The World Bank has approved $89.6 million to help improve the Afghan public health system, and Afghan authorities say there have been many international promises of assistance. Free checkups have been offered, and six centers for advising were opened in order to prevent further infections. The authorities say in addition to these efforts a guide about how to avoid HIV will be taught in the schools.
According to Gulalai Safi, a member of the Health Commission in parliament, while millions of dollars have been spent through the Global Fund, IRC, Action AID and several other humanitarian organizations, there’s no sign of improvement in preventing HIV in the country. She added that the struggle by the Afghanistan government and the international community have been far below expectations.
There were constant complaints in centers for HIV treatment about the lack of medicine for patients. Most of the patients were left without medications because they are unable to buy the drugs by themselves. The World Health Organization has promised to donate drugs for Afghan treatment centers to promote the patients’ resistance against HIV disease.
This year Afghanistan saw HIV/AIDS cases increase threefold from last year. HIV/AIDS registration began after September 11. Concerns about increasing HIV/AIDS rates among Afghans have become a serious public issue. Currently, many clergymen try to warn people of its dangers in speeches at mosques, explaining that AIDS comes from illegal sexual intercourse, but they have yet to realize there are more ways of transferring the virus.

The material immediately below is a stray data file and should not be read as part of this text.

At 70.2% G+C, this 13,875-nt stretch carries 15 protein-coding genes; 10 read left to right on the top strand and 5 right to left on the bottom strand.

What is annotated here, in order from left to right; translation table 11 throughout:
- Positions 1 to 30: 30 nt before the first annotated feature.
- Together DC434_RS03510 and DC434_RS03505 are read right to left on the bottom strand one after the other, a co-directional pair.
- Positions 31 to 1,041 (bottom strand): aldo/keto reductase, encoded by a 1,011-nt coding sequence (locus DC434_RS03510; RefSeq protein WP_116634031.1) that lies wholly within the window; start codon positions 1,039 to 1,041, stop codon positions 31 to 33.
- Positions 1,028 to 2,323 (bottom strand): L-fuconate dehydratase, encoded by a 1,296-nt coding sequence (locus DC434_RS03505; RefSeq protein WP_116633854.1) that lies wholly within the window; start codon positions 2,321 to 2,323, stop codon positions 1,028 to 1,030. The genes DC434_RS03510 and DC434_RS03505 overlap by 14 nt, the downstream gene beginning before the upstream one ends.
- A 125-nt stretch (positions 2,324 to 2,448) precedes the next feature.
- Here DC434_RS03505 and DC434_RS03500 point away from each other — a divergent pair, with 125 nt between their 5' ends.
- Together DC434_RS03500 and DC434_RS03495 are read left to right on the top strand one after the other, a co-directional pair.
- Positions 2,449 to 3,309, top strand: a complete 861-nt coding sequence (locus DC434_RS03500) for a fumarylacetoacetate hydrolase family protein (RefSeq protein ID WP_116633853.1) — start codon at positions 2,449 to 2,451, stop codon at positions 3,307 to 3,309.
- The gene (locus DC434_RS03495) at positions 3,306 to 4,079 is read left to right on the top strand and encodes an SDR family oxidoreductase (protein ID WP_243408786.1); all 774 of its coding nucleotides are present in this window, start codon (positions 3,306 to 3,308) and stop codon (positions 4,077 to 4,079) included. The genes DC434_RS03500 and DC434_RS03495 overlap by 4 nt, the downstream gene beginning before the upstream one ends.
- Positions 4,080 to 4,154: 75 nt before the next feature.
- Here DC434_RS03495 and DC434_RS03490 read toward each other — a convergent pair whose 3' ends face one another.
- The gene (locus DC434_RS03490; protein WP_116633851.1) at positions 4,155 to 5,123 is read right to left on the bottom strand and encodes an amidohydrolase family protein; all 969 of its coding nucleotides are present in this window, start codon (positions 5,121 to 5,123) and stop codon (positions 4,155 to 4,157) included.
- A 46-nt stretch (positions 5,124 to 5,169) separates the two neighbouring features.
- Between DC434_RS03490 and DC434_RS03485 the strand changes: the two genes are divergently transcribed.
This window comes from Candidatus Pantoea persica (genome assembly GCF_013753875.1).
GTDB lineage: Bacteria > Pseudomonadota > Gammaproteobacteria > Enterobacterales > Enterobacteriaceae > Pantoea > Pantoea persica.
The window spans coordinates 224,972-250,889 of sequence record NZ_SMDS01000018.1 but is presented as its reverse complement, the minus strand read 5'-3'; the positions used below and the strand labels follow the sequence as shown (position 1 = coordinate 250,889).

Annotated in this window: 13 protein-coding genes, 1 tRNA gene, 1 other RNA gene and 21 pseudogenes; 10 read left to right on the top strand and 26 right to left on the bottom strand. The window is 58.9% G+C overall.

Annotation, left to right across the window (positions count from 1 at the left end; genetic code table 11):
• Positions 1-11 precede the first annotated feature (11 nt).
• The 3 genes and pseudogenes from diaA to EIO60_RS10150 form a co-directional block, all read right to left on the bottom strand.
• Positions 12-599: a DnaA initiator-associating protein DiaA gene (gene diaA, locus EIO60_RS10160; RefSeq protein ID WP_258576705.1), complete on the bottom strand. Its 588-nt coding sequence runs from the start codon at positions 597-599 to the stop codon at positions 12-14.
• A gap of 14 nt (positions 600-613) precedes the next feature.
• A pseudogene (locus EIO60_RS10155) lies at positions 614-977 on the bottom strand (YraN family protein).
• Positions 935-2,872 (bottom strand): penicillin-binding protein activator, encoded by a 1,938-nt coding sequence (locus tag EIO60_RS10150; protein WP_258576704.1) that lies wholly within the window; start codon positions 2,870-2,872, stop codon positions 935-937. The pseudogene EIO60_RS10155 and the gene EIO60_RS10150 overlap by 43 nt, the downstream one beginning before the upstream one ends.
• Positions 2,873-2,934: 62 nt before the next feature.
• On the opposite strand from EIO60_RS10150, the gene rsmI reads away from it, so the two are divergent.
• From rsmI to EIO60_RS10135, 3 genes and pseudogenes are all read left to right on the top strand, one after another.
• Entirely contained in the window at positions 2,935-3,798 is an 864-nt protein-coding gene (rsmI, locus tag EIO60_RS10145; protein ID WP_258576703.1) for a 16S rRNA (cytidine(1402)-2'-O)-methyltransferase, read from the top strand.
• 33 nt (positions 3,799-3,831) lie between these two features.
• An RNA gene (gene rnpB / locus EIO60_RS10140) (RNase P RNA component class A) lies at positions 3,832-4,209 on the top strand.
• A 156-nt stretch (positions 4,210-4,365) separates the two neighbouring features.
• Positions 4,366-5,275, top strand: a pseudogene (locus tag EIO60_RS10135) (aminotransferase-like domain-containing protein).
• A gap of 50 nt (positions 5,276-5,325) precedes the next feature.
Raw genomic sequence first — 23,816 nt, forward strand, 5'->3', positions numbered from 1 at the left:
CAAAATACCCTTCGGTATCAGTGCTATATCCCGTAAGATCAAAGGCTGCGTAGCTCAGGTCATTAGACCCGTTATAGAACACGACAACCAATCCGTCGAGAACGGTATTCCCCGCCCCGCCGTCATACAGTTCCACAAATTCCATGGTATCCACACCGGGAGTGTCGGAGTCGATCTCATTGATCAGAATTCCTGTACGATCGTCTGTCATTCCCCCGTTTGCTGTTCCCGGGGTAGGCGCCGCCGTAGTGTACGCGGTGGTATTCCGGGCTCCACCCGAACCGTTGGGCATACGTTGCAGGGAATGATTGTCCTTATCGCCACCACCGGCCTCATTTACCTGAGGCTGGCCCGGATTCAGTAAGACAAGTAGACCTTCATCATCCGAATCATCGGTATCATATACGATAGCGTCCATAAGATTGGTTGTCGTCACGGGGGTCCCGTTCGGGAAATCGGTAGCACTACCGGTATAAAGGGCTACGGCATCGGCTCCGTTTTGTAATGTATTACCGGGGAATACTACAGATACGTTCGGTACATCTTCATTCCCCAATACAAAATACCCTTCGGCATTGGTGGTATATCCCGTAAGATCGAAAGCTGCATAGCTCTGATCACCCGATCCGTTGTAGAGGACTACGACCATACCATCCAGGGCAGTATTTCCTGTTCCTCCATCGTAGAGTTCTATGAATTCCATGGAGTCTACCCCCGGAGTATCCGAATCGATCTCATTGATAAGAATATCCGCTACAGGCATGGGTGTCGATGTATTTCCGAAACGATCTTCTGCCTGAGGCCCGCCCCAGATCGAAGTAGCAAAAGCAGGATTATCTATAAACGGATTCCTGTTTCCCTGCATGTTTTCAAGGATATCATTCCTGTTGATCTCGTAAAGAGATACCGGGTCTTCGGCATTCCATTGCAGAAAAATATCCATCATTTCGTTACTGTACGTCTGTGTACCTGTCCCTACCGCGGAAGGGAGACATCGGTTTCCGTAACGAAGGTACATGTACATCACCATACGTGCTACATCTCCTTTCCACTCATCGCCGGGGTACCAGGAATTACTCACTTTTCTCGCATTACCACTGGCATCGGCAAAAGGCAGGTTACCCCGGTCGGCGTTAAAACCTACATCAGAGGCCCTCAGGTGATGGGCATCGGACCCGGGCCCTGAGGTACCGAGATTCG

That education is still wanting. In recent years little has been done by the Ministry of Health or other organizations to increase the awareness that AIDS can be spread through needles. There is no public awareness campaign or free information available to help people to avoid getting infected. The Ministry of Health has only hung a few placards on the roadside. It will not be enough.

Dec 6, 2007

Small Breadwinner


Today hundreds of these children are in the streets to work and earn money to feed herself and her family. Lots of these children are coming from poor family who lost their parents in the time of war and today they have to afford harsh works to survive. This child is one of them who supports his family by polishing the boots on the streets. She is at the age of 9 who deprived from going to school. As she looks to horizon, we can imagine, she looks her next day which comes the same as yesterday, she is dreaming the horizon of her future live. But her world doesn’t' exceed further than herself and the place surrounded her; the slipper she holds and the tools for polishing she is carrying.

Nov 12, 2007

The Problem of Musa Qala: Afghanistan's Terror University Town

Note that this article was first published in the Pajamasmedia (direct link of this articale)and if you reproduce this article you must retain this notice.

The spokesman for the Afghan ministry of defense, Zahir Azimi, recently said that Musa Qala, located in the Helmand district is a center for foreign terrorists who receive training and instructions for attacks against international forces. In his speech, Azimi said the terrorists, mostly Al Qaeda members who cross the Afghan-Pakistan border come from a variety of countries and regions.